Happy Saint Valentine’s Day. As much as I like the chocolate — and hope my wife gets me some today (fair-trade organic chocolate, of course) — Valentine’s Day wasn’t always about chocolate, hearts, and roses. He was a priest in Rome in the 3rd century — who was brutally executed.
Valentine was known for assisting Christians persecuted under Claudius II. After being caught marrying Christian couples and helping Christians escape the persecution, Valentine was arrested and imprisoned. One of the accusations was that his underground weddings were a subversive act of war resistance as it prevented the young men from going to war — the emperor insisted that married men made better soldiers. Although Emperor Claudius originally liked Valentine, he was condemned to death when he tried to convert the emperor. He was relentless in his devotion to Christ. Eventually, Valentine was beaten with stones, clubbed, and, finally, beheaded on February 14, 269. In the year 496, February 14 was named as a day of celebration in Valentine’s honor.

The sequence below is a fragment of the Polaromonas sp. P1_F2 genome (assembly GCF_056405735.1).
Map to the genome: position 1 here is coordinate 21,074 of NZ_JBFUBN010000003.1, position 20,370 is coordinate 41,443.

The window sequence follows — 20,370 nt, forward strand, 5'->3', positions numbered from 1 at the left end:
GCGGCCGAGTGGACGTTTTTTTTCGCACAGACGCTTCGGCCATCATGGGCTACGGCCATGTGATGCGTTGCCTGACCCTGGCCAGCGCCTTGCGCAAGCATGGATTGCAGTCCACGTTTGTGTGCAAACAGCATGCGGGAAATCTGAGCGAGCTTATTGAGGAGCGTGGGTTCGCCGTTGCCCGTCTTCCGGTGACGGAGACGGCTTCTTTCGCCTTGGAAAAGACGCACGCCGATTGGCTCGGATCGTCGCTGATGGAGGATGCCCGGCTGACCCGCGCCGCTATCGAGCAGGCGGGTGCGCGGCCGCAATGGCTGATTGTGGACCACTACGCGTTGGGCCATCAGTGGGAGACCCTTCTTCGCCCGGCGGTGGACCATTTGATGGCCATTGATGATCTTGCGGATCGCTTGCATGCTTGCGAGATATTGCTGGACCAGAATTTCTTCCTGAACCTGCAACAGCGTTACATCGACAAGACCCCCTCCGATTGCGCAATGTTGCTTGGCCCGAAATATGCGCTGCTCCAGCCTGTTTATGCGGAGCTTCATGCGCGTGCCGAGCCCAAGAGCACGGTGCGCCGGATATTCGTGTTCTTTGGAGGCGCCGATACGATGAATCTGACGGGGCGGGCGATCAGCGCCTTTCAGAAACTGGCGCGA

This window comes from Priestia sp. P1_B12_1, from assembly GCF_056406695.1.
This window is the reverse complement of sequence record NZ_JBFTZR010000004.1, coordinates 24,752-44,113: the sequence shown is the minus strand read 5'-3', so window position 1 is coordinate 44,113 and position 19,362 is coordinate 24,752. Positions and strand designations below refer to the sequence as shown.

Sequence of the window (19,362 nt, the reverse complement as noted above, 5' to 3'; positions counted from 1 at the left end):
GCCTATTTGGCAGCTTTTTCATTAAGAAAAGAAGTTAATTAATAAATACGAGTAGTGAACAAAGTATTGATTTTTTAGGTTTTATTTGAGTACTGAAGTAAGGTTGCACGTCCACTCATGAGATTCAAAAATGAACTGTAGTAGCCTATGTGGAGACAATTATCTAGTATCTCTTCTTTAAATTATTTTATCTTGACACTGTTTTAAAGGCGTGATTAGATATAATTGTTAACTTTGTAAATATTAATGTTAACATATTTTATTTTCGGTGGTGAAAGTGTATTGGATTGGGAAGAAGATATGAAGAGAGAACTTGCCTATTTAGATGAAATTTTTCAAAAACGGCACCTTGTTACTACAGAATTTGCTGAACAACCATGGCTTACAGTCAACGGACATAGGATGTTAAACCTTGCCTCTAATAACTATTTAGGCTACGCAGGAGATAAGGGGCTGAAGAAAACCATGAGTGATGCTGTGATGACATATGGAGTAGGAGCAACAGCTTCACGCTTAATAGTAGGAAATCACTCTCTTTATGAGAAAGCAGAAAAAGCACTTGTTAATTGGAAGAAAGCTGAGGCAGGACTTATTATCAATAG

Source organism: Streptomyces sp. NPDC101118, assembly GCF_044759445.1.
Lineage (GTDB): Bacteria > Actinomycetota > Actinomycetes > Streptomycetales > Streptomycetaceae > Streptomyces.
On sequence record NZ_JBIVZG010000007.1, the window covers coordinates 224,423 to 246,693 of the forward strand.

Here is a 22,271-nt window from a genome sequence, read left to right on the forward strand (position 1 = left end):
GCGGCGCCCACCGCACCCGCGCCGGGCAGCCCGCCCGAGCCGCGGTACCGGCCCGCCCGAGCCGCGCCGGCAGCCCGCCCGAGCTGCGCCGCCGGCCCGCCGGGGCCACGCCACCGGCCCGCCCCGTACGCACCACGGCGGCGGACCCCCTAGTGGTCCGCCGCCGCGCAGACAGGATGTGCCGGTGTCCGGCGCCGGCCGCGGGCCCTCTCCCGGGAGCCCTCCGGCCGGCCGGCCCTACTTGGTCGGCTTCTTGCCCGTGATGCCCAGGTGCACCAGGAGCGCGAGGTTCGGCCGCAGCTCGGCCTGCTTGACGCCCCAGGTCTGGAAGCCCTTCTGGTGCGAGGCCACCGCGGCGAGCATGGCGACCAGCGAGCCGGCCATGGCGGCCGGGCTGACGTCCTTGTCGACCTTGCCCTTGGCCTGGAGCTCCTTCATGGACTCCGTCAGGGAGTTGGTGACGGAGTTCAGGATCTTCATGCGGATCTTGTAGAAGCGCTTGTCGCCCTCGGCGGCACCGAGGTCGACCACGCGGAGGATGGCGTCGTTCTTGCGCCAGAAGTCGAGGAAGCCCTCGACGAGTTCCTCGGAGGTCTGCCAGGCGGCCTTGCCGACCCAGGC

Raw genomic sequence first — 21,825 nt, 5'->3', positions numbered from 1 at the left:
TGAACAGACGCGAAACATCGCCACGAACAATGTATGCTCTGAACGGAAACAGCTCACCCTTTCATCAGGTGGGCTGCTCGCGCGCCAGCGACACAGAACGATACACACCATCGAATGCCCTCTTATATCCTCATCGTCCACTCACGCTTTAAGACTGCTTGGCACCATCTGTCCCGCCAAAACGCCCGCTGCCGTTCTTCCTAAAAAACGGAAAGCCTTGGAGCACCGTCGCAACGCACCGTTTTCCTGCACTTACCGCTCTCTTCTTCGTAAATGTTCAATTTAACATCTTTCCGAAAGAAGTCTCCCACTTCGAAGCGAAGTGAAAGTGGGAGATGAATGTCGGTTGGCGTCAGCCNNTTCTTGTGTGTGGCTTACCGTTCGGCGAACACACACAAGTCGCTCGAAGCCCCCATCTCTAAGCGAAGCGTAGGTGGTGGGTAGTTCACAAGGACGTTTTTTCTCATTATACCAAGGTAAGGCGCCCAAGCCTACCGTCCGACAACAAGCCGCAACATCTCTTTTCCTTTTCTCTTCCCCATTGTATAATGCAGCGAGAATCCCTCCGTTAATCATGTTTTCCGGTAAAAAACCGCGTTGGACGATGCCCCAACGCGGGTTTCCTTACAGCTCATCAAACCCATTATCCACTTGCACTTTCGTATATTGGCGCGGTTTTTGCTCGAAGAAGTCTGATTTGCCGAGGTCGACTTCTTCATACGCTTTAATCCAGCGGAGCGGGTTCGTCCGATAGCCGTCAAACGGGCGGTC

There are many legends of Valentine, but here’s one of my favorites: Valentine became friends with the daughter of his captor. The jailor’s daughter was blind. Before his execution, Valentine healed the blind daughter of the jailer, restoring her vision — a dazzling act of enemy-love. As the legend goes, on the day he was beheaded, he left the jailer’s daughter a heartfelt note of love and appreciation, signed: “Your Valentine”
Undoubtedly, it sparked what has become a classic Valentine’s tradition around the world — sending little notes to people we love (or people we would like to love).
Perhaps even more faithful to Valentine would be to write a note to someone today who might be an enemy or who might be a most unlikely, subversive friend. So try that this Valentine’s day. And sign it as he did, “Your Valentine.” I’m sure it will make ol’ Valentine smile down on you or blow you a kiss from heaven.